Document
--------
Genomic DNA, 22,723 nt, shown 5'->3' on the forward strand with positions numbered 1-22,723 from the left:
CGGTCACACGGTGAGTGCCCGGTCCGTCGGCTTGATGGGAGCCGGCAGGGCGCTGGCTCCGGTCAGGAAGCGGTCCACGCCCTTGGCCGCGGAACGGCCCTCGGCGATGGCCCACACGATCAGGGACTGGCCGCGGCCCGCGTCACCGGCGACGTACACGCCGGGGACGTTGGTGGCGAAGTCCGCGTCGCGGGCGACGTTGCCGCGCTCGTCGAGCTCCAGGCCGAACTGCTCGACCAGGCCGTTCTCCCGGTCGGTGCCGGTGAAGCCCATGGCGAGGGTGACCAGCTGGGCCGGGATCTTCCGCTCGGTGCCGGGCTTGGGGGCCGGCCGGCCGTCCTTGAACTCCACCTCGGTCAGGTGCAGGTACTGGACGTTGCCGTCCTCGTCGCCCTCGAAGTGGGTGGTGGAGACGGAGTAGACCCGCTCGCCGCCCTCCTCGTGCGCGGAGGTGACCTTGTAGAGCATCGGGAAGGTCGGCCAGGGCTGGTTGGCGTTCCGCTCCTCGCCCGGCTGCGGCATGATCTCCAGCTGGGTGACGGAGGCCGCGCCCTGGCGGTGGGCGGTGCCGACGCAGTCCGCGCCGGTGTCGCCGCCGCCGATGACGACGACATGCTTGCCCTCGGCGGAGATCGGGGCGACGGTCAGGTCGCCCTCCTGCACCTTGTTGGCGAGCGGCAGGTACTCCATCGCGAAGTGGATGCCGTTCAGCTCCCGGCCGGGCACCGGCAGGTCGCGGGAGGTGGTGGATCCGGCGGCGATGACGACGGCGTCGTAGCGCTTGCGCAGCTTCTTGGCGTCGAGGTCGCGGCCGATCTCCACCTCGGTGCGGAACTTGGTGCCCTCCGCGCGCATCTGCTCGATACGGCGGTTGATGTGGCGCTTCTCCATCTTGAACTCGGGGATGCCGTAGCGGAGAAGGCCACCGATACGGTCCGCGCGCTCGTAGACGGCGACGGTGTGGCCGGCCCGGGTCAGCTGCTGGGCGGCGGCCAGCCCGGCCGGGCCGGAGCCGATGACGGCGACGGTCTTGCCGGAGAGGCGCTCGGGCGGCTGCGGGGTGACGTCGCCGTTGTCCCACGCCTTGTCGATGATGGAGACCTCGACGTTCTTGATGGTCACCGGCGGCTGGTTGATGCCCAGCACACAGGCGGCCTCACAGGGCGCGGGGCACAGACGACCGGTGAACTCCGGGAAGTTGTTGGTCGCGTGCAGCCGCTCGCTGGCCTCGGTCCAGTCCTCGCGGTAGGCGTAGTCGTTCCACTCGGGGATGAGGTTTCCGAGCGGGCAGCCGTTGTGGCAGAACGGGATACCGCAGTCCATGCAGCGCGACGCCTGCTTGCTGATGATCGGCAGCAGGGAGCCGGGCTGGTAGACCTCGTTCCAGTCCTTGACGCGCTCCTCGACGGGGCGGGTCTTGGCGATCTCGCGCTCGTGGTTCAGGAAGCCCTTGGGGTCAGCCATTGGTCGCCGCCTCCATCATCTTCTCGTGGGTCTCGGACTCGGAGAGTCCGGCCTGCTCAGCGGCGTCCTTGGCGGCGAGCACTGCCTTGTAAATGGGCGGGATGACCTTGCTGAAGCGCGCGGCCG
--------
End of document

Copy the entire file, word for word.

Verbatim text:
Genomic DNA, 22,723 nt, shown 5'->3' on the forward strand with positions numbered 1-22,723 from the left:
CGGTCACACGGTGAGTGCCCGGTCCGTCGGCTTGATGGGAGCCGGCAGGGCGCTGGCTCCGGTCAGGAAGCGGTCCACGCCCTTGGCCGCGGAACGGCCCTCGGCGATGGCCCACACGATCAGGGACTGGCCGCGGCCCGCGTCACCGGCGACGTACACGCCGGGGACGTTGGTGGCGAAGTCCGCGTCGCGGGCGACGTTGCCGCGCTCGTCGAGCTCCAGGCCGAACTGCTCGACCAGGCCGTTCTCCCGGTCGGTGCCGGTGAAGCCCATGGCGAGGGTGACCAGCTGGGCCGGGATCTTCCGCTCGGTGCCGGGCTTGGGGGCCGGCCGGCCGTCCTTGAACTCCACCTCGGTCAGGTGCAGGTACTGGACGTTGCCGTCCTCGTCGCCCTCGAAGTGGGTGGTGGAGACGGAGTAGACCCGCTCGCCGCCCTCCTCGTGCGCGGAGGTGACCTTGTAGAGCATCGGGAAGGTCGGCCAGGGCTGGTTGGCGTTCCGCTCCTCGCCCGGCTGCGGCATGATCTCCAGCTGGGTGACGGAGGCCGCGCCCTGGCGGTGGGCGGTGCCGACGCAGTCCGCGCCGGTGTCGCCGCCGCCGATGACGACGACATGCTTGCCCTCGGCGGAGATCGGGGCGACGGTCAGGTCGCCCTCCTGCACCTTGTTGGCGAGCGGCAGGTACTCCATCGCGAAGTGGATGCCGTTCAGCTCCCGGCCGGGCACCGGCAGGTCGCGGGAGGTGGTGGATCCGGCGGCGATGACGACGGCGTCGTAGCGCTTGCGCAGCTTCTTGGCGTCGAGGTCGCGGCCGATCTCCACCTCGGTGCGGAACTTGGTGCCCTCCGCGCGCATCTGCTCGATACGGCGGTTGATGTGGCGCTTCTCCATCTTGAACTCGGGGATGCCGTAGCGGAGAAGGCCACCGATACGGTCCGCGCGCTCGTAGACGGCGACGGTGTGGCCGGCCCGGGTCAGCTGCTGGGCGGCGGCCAGCCCGGCCGGGCCGGAGCCGATGACGGCGACGGTCTTGCCGGAGAGGCGCTCGGGCGGCTGCGGGGTGACGTCGCCGTTGTCCCACGCCTTGTCGATGATGGAGACCTCGACGTTCTTGATGGTCACCGGCGGCTGGTTGATGCCCAGCACACAGGCGGCCTCACAGGGCGCGGGGCACAGACGACCGGTGAACTCCGGGAAGTTGTTGGTCGCGTGCAGCCGCTCGCTGGCCTCGGTCCAGTCCTCGCGGTAGGCGTAGTCGTTCCACTCGGGGATGAGGTTTCCGAGCGGGCAGCCGTTGTGGCAGAACGGGATACCGCAGTCCATGCAGCGCGACGCCTGCTTGCTGATGATCGGCAGCAGGGAGCCGGGCTGGTAGACCTCGTTCCAGTCCTTGACGCGCTCCTCGACGGGGCGGGTCTTGGCGATCTCGCGCTCGTGGTTCAGGAAGCCCTTGGGGTCAGCCATTGGTCGCCGCCTCCATCATCTTCTCGTGGGTCTCGGACTCGGAGAGTCCGGCCTGCTCAGCGGCGTCCTTGGCGGCGAGCACTGCCTTGTAAATGGGCGGGATGACCTTGCTGAAGCGCGCGGCCG